Baby teeth aren’t just for chewing. Each one also acts as a guide for the eruption of the permanent tooth that replaces it. If a baby tooth is lost too early, the permanent tooth loses its guide. It can drift or erupt into the wrong position in the mouth. Neighboring teeth also can move or tilt into the space. This means that there may not be enough space for the permanent tooth to come in.
Primary or deciduous teeth can be lost too early for several reasons:
• They can be knocked out in a fall or other accident.
• They may need to be extracted because of severe decay that causes infection.
• They may be missing at birth.
• Some diseases or conditions can lead to early tooth loss.
Space maintainers may be used:
• If a primary tooth is lost before the permanent tooth is ready to come in
• If a permanent tooth is missing
Types of Space Maintainers
A space maintainer is made of stainless steel and/or plastic. It can be removable. Some space maintainers are cemented onto the teeth on either side of the space in the child’s mouth. This is called a fixed space maintainer.
A removable space maintainer looks like a retainer. It uses artificial teeth or plastic blocks to fill in the space or spaces that need to stay open. This type of space maintainer often is used when the space is obvious to other people. Removable space maintainers work well in older children who can reliably follow directions about caring for this appliance.
Are Space Maintainers Always Necessary
Not every tooth that is lost too early requires a space maintainer. If one of the four upper front teeth is lost early, the space will stay open on its own until the permanent tooth comes in. If you do not take your child to the dentist regularly — at least every six months — a space maintainer can cause problems. This especially can occur if your child does not brush well. The gum tissue in the space can grow over the wire arm, increasing the risk of infection. If that happens, your child’s dentist may have to remove the gum tissue by surgery.
Making the Space Maintainer
Each space maintainer is custom-made by a pediatric dentist or orthodontist.
For a fixed space maintainer, a metal band is placed around one of the teeth next to the space, and impressions are made. Impressions are made with a soft material that tastes like toothpaste. It sets into a gel around the teeth and is easily removed from the mouth. This allows the laboratory to make a copy of the teeth to use in making the space maintainer.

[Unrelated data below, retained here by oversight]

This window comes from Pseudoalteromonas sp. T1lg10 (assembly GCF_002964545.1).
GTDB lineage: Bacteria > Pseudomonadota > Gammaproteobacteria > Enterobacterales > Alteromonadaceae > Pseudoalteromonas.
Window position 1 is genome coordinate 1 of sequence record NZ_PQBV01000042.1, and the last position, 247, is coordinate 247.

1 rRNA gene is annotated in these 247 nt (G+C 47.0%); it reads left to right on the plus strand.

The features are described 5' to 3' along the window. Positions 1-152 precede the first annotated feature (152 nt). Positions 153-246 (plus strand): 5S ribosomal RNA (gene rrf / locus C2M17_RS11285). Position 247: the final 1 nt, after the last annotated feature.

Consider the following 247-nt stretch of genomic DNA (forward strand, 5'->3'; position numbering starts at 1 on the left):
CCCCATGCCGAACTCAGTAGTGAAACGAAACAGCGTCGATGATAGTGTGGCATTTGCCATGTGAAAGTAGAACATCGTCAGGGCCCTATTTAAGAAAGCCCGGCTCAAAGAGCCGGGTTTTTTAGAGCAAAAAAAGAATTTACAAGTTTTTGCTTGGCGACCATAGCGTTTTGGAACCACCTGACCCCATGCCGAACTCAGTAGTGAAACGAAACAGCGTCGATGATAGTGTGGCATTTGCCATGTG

The band is also removed and sent to the dental laboratory with the impressions. The lab creates the space maintainer and sends it back to your child’s dentist. He or she cements it into place at a second office visit. Sometimes, a space maintainer can be made in the office in a single visit without impressions.
To make a removable space maintainer, the dentist first makes impressions. They are sent to a lab, which makes the appliance.
Caring for Your Space Maintainer
The space maintainer may feel unusual at first. But after a few days, your child probably will forget about it. A removable space maintainer with replacement teeth can affect speech until your child gets used to it.
Finally, your child shouldn’t push on the space maintainer with his or her tongue or fingers. That could bend or loosen it.
Your child’s dentist will clean the space maintainer every 6 months and take X-rays regularly to follow the progress of the incoming permanent. When the tooth is ready to erupt, the space maintainer is removed. If a permanent tooth is missing, the space maintainer will be used until your child’s growth is completed (age 16 to 18). Then a dentist will place a bridge, implant or removable partial denture in the space.